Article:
$7 billion in subsidies raises spectre of Canadian hydrogen development

Toyota Mirai, hydrogen-fuelled car. (Reference image by the Province of British Columbia, Flickr.)

BC’s abundant clean hydro power is attracting a wave of hydrogen production and export proposals, including two significant green hydrogen projects proposed for the Prince George area.

But the United States’ recent designation of $7 billion in federal subsidies for the creation of seven regional hydrogen hubs raises the spectre of Canadian hydrogen development – like LNG development – taking a back seat to activity and investment led by the US.

While US hydrogen hubs may pose a competitive challenge for Canadian proposals, they could also bring potential benefits for BC companies in the hydrogen space, said Matthew Klippenstein, executive director of Hydrogen BC and regional director for Western Canada for the Canadian Hydrogen and Fuel Cell Association (CHFCA).

Of the seven hydrogen hubs announced by the US Department of Energy, one is in the Pacific Northwest (Washington-Oregon-Montana).

“We hope that our members can surf the wave, as it were,” Klippenstein said. “There’s going to be a lot of activity in Washington state. Our members are close, we have experience, we can be of assistance. We can maybe sell products to some of the people who are scaling up consumption – perhaps fuel cells or even combustion engines for heavy trucking.”

He cited BC-based Westport Fuel Systems (TSX, Nasdaq: WPRT) as one example of a potential beneficiary of US hydrogen hubs, which will focus on hydrogen production as well as hydrogen fuel use. Among other things, Westport developed an engine – the H2 HPDI – that can burn hydrogen for use in long-haul trucking.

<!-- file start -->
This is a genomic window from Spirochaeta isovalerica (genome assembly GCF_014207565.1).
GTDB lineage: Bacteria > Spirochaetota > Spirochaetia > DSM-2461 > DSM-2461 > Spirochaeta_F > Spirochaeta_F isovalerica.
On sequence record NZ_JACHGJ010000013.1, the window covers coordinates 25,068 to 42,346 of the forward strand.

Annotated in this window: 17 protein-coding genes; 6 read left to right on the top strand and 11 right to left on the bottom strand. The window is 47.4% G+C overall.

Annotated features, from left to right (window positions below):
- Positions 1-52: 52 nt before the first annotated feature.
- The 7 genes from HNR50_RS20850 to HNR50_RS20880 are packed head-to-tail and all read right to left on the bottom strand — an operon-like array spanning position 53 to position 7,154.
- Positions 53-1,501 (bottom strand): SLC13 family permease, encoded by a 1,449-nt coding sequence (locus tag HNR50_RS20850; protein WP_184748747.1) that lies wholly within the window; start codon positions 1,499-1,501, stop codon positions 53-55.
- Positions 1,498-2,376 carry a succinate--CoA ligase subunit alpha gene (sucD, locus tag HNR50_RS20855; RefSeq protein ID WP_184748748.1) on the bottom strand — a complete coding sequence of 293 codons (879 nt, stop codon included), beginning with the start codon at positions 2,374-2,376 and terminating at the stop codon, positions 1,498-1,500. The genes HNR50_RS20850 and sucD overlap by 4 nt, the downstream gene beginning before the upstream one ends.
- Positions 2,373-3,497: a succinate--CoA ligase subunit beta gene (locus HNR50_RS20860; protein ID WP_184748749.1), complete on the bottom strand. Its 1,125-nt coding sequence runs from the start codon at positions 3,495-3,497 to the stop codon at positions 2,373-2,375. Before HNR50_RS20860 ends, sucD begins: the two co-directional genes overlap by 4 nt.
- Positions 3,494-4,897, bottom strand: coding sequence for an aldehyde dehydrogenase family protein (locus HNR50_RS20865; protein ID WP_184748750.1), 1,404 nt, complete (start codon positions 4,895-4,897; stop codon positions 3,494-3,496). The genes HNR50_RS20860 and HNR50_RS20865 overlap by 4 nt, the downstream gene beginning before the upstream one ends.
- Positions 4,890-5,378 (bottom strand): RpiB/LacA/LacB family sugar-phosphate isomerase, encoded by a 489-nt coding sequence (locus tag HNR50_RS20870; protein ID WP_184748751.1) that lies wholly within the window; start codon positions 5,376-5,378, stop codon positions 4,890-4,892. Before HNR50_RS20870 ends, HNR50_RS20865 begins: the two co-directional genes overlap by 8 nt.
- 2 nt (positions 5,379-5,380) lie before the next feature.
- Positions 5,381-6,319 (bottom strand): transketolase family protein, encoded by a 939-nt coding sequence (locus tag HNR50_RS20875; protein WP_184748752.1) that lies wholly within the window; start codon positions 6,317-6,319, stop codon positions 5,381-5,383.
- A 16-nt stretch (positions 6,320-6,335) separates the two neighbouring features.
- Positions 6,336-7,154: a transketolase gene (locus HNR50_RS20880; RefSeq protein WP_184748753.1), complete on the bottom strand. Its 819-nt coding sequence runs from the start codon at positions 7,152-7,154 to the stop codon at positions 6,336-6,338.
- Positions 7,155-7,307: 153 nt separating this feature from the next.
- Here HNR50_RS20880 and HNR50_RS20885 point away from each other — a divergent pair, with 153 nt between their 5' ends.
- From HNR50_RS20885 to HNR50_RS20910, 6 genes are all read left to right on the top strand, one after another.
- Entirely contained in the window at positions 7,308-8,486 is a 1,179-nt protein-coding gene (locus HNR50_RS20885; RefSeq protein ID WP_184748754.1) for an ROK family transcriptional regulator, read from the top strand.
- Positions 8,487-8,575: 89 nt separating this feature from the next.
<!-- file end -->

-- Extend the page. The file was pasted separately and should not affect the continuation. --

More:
In the planned Pacific Northwest hub, Australia’s Fortescue Metals Group (ASX: FMG) is pitching a green hydrogen proposals. It follows the company’s recently announced plans for a green hydrogen plant in Prince George – one that has approximately three times the capacity as the one proposed for Washington state.

The latter suggests a 300-megawatt green hydrogen project to repurpose the Centralia coal power plant, which is slated for closure in 2025. It would produce 110 metric tonnes of hydrogen per day, which adds up to as much as 40,150 metric tonnes annually.

Fortescue’s Coyote project is larger. According to a project description filed recently with the BC Environmental Assessment Office, the C$2 billion project would produce 140,000 tonnes of green hydrogen annually and 700,000 tonnes of green ammonia for export to Asia. (Hydrogen is difficult to transport, so it is easier to combine it with nitrogen to turn it into ammonia, which can then either be decomposed back into hydrogen and nitrogen, or burned as a zero-emission fuel.)

Green hydrogen is produced by splitting water molecules into hydrogen and oxygen using electricity. It is a highly energy-intense way to produce hydrogen, but one that doesn’t create emissions (unless the electricity used comes from fossil fuels like coal and natural gas).

Fortescue’s Prince George project will require 1,000 megawatts of power – 900 megawatts to produce the hydrogen and 100 megawatts to produce ammonia.

In addition to the Fortescue proposal, the McLeod Lake Indian Band and Mitsubishi are also pitching a BC hydrogen plant on the Kerry Lake East Indian Reserve. That project appears to be in the early proposal stage, as it has not entered the BC environmental assessment process with a project description.